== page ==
Tuesday, June 18, 2013

Summer Academics

Parents, you've heard it a million times - keep the kids working and learning over the summer.  Don't let their brains become so filled with lemonade that they have forgotten how to conjugate a verb or add an equation by the time the get back to school.  They have their summer packets from school, but I've learned from past summers that for the little ones, they can get these done in a concentrated effort of 2, maybe 3 days.  What about the other 70-some days?

Math. You remember math - geometry, algebra, trig. Or more to the point, maybe you don't.  And until the kids know 7x8 as well as they know their favorite ice cream flavor, they need to keep practicing.  What math skills are studied over the summer, obviously, depend on the level of math your child is in at school. Perhaps, they had a tough year and they need to reinforce what they learned in order to be ready for the next level.  Or, they may have had a good math year and are confident in their arithmetic skills.  I supply my kids with a stack of math workbooks for the summer, trying to span a little reinforcement from the previous year and a challenge of looking forward to next year's math.  This year, I've got Singapore Math for the word problems and Kumon for the basic skills (ex. how to multiply fractions).
Math work for every grade
Our schools are going with the Common Core Standards curriculum; I noticed at the bookstore some books are stamped with a "Common Core aligned" emblem. I didn't check all the details, but from my understanding of this new curriculum, the main point is to push the kids to think in a wider range than "15 + 10 = ?" and develop a greater range of thinking and problem solving skills.  Thus, I have a word problem set for each of the kids - 3rd grade, 5th grade, and Algebra-based.

Reading.  We put our library cards into overdrive for the summer.  I encourage them to read a book a week - a mere 8 books over the summer!  Elle also has required reading for 9th grade, with related written work, so that of course is her priority, but she's the reader and will get a bunch of leisure reading done, too.  Our library has a book challenge, when the kids have read a certain number of books, they get a prize. Barnes & Noble offers one, too.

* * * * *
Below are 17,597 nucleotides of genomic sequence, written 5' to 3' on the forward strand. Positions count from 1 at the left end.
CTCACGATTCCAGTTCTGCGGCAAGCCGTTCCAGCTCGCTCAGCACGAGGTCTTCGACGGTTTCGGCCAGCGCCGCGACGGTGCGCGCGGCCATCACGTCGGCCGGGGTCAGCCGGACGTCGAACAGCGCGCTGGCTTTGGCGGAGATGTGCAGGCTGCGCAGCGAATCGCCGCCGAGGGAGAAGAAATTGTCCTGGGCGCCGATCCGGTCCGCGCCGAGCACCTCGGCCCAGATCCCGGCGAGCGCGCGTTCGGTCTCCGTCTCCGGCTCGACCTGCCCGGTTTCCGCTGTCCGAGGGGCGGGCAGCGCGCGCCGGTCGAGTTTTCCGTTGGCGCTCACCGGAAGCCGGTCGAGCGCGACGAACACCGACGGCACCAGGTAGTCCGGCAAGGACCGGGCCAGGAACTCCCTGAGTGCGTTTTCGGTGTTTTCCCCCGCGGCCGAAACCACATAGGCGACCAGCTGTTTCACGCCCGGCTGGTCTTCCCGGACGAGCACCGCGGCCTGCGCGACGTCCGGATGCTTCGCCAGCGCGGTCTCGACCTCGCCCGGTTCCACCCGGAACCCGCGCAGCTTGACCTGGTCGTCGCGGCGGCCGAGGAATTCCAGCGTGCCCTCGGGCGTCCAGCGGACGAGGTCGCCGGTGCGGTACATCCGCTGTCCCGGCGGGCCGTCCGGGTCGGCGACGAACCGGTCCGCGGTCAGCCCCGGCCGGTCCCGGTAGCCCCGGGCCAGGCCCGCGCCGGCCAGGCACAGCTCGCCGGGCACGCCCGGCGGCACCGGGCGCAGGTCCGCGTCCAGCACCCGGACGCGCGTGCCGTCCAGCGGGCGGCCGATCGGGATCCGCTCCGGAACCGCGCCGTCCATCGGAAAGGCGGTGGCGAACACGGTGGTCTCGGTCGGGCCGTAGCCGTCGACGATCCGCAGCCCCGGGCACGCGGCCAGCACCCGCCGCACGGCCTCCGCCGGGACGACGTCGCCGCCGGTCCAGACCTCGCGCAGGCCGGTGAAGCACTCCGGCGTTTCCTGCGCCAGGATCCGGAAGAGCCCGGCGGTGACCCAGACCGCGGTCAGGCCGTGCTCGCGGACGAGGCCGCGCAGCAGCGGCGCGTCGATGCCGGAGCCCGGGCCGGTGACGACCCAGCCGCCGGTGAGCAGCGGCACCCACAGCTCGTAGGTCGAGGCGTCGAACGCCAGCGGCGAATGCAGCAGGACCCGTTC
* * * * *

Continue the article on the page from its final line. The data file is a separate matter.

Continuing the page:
Make up your own house reading challenge - number of books for the younger set, number of pages for the older folks.  I'm not big on elaborate prizes, but do consider one, I mean, what's a challenge without a prize. Perhaps a book gift card, getting to pick out cupcakes when the challenge is met, or an outing to somewhere fun.

Check my post specifically on reading for more tips on getting thru the summer books.
Learning cursive is on the summer agenda
 Writing. What the kids write isn't as important to me as the fact that they do. Grab one of those notebooks from the school year (if like my kids, most are half-full) and have them write each day during the summer break.  Just one page. Whatever they want. They'll get practice in thinking, writing, spelling in a non-pressure environment.  And they'll get handwriting practice which leads me to the next item.

Cursive.  Perhaps its the new curriculum, but my little ones don't get cursive in school.  J is going into 5th grade and only writes in print. I know the arguments: "no room in the curriculum," "everybody types anyway," "at least they can print."  Yeah, heard it all. But what happens when they are given something in cursive and then have to say, "I can't read this"?  What happens when they have to actually sign their name on something?  What happens when they become grown people and want to write in something other than their elementary print?  Cursive writing is on the list for the summer.  (BTW - I printed letter guides from www.handwritingforkids.com.)

All this, and yes, we will still manage to get to the pool and basketball games and tennis practice and the  zoo and the park and make ice cream and cook dinner and have a picnic and lounge around and do nothing.  It is summer, after all.


Robyn said...

What summer workbooks do you get Lauren?

Mommyx4 said...

She's going into high school - so I've had to look in the college level section for math. I got Algebra II/Trig books. I got her the [Math} for Dummies - series for Algebra & Geometry; at first she was offended (ha ha!) but then did say that they were really good with helpful explanations she could return to during the school year.